I have to make another pie today for Christmas with the in-laws tomorrow, but other than that I’ve just been lounging around enjoying my break. I did finally get a haircut. I’m notoriously bad at getting my haircut. I frequently go nearly a year without doing it. Yesterday’s cut was my first since February. Here’s a before & after:

Thanksgiving 2009

I had a wonderful (and much needed!) Thanksgiving break. We hosted my mom, dad, brother, and sister along with Brent’s parents for Thanksgiving dinner. I’ve hosted holidays before, and usually I make all the dinner, but buy the pies from a store. For shame, I know. This year I was determined to make a truly from-scratch dinner, complete with homemade pies.

I had Wednesday off from school so I spent all day baking and doing other prep work for the meal. I’ll share the final products with you at the end of this post. We had to have dinner before dessert. 🙂

My family drove in Thursday morning, so I needed to have something available for them to munch on soon after they arrived because we weren’t scheduled to eat until late afternoon. Along with some chips and crackers, I made a simple appetizer of Cranberry Brie. I scooped about 1/3 cup of homemade cranberry sauce (cranberries, orange juice and sugar boiled together) onto an 8oz wheel of brie and baked at 350 for 10 minutes.

I enjoyed it, although I’m a fan of anything cranberry related. My dad liked it as well. My mom refused to eat it and my younger sister claimed she hates cheese (who is this girl?).

Meanwhile the turkey was in the oven. We had a huge one this year and we had some serious problems getting it all cooked, but it turned out well in the end. Brent found a recipe that he wanted me to use this year: Twin Oaks Roast Turkey with Anchovies. Anchovies! You better believe I had to hide that little secret ingredient from my mother. She’s very suspicious when I do the cooking, and when my brother Matt called to say hello to everyone, I heard her complaining about “all that seasoning” that I put on the turkey. Little did she know, haha. She managed to eat it without any complaints though.

I didn’t get a picture of each dish, but here’s my plate: Clockwise from top – mashed potatoes with sour cream and chives, roast turkey with cranberry sauce, green beans and walnuts with lemon vinaigrette, Caesar salad with homemade dressing, Sausage and Herb Stuffing from the Barefoot Contessa (I added an additional 1/2 cup of fresh sage, rosemary and thyme).

I thought everything turned out wonderful. The stuffing and mashed potatoes seemed to be especially popular. My family didn’t love the green beans because they found them “too crunchy” and not cooked enough, but I enjoyed them.

For dessert I wanted to do the traditional apple and pumpkin pies, but with a slight twist, so I made Crunchy Caramel Apple Pie and Pumpkin Eggnog Pie. I used this all butter flaky pie dough recipe from Smitten Kitchen for the crusts. I don’t have a pastry cutter, so I used my Kitchen Aid mixer (even though Deb says not to) and mine still turned out flaky and perfect. My kitchen was a MESS by Wednesday evening!

I made the apple pie first. I followed the recipe exactly, except for the “caramel ice cream topping.” For that I just made a homemade caramel sauce on the stove top using heavy cream, butter, brown sugar and vanilla extract.

Brent’s comments on the pie: “This is really good, but I wish you made the whole pie out of topping.” There are actually apples under there, I promise. Up next was the pumpkin eggnog pie. This was super simple. Mix the filling and dump it in the pie shell. Bake.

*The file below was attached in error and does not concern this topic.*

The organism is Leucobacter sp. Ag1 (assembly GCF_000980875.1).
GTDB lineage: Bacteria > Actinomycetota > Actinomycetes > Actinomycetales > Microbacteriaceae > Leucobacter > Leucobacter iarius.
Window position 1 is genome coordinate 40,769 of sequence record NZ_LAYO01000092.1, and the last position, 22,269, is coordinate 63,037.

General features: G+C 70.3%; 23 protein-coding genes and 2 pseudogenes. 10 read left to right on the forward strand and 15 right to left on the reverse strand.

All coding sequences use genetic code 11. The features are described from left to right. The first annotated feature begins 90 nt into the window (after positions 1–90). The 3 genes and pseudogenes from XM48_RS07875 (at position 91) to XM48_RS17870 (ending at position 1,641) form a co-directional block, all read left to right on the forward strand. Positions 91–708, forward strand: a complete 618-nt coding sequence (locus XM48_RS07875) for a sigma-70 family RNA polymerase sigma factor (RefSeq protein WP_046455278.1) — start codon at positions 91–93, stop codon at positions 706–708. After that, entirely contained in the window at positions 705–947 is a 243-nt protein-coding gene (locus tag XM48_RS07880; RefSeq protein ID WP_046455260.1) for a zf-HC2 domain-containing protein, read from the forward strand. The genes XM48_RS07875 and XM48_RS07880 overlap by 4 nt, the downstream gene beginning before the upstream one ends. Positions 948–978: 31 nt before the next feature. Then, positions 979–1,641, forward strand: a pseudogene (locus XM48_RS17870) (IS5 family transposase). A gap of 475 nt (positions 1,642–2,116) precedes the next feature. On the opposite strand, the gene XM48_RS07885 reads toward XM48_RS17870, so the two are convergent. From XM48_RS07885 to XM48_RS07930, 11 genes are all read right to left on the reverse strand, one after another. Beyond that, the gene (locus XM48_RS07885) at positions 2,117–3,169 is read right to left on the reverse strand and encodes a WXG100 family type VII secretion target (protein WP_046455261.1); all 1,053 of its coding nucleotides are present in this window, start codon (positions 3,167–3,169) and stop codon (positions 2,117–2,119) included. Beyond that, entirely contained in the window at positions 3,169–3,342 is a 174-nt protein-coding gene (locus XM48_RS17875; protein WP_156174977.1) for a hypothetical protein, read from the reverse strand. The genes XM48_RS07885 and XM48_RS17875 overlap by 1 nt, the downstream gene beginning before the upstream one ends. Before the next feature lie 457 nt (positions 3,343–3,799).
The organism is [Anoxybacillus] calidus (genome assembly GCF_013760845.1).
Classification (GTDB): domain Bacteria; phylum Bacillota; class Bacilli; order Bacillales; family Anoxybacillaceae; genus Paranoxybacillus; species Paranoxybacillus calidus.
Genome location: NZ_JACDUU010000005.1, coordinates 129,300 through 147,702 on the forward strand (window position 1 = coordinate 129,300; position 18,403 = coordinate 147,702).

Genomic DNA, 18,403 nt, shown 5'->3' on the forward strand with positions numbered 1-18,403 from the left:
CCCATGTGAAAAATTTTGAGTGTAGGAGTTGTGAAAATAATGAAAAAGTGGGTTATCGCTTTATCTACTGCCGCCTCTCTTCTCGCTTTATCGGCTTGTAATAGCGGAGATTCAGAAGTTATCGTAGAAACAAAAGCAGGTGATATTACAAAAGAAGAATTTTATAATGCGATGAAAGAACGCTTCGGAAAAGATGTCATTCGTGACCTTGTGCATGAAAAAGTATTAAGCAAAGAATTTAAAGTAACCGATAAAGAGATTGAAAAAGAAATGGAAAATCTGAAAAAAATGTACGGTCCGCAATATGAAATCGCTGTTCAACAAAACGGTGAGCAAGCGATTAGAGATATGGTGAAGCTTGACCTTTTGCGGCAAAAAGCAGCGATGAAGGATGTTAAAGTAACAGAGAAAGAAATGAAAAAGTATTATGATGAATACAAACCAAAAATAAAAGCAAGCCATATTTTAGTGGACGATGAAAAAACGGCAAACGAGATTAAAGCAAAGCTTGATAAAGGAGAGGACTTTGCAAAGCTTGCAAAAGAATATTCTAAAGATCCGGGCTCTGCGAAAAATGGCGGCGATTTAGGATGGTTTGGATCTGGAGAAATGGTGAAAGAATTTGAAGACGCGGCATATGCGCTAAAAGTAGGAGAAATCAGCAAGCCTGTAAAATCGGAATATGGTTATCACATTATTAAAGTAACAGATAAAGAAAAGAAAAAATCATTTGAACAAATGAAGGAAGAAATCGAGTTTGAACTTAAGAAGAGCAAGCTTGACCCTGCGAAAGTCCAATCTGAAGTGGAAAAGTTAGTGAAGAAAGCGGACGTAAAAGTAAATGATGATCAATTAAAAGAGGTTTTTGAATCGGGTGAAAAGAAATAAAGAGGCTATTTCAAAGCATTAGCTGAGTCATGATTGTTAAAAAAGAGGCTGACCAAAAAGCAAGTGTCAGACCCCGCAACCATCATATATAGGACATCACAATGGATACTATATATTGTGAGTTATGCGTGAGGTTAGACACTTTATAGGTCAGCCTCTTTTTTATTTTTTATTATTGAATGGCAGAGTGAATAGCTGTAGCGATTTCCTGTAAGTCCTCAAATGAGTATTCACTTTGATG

I loved this pumpkin pie! (I also happen to be a huge eggnog fan). I would definitely say the pies were the hit of the meal. My mother (who may be a bit difficult to please) could not stop talking about how much she loved the apple pie and the pumpkin was equally popular. I would recommend either or both if you’re looking for a holiday pie.

I’m feeling a bit exhausted now (my family will do that to you), but come back tomorrow for an exciting giveaway involving my one of my favorite food groups: Cheese!

The View From The Roof

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I hope you all had a fun Fourth of July! Brent and I had a good time just hanging out at home. We made a delicious dinner on the grill. I had wild Sockeye salmon (Brent had a NY Strip steak), grilled herbed corn on the cob and a salad with a delicious Feta dressing.

HPIM3658The dressing was tasty on the salad but even better as a sauce for the salmon! I loved every bite of it and I want to eat it again very soon.  For the corn on the cob I mixed together some Earth Balance, chives, parsley and thyme and then peeled back the husks to apply the butter. I pulled the husks back up and they were grilled for about 15 minutes. The fresh corn is definitely not at it’s peak yet, but the herb butter is a treatment we’ll be repeating. 🙂

After dinner and some XBoxing, we got ready for some fireworks. I climbed out of our bedroom window onto the roof of our house and settled in with blanket while Brent set off some bottle rockets and fountains below on the driveway.

HPIM3683From my tree top view I was able to see a lot of different shows going on, most of which I think were put on by some of our more enthusiastic neighbors. I couldn’t believe how huge some of these were, coming from someone’s backyard!

HPIM3699When the shows really got going, the dogs ran upstairs because they’re terrified of the fireworks. Lucy seemed ready to come onto the roof with me, but luckily Brent was able to calm her down.

HPIM3753Being on the roof did have its perils though. While Brent was out there with me, he forgot where he was for a moment and put his chips and dip down on the angled roof! I watched in horror as my cute bowl from Anthropologie slid down the shingles and shattered on the driveway. 😦

HPIM3743It was a wonderful long weekend, but it’s back to reality tomorrow morning so I’m going to read a bit more of my book and then head to bed.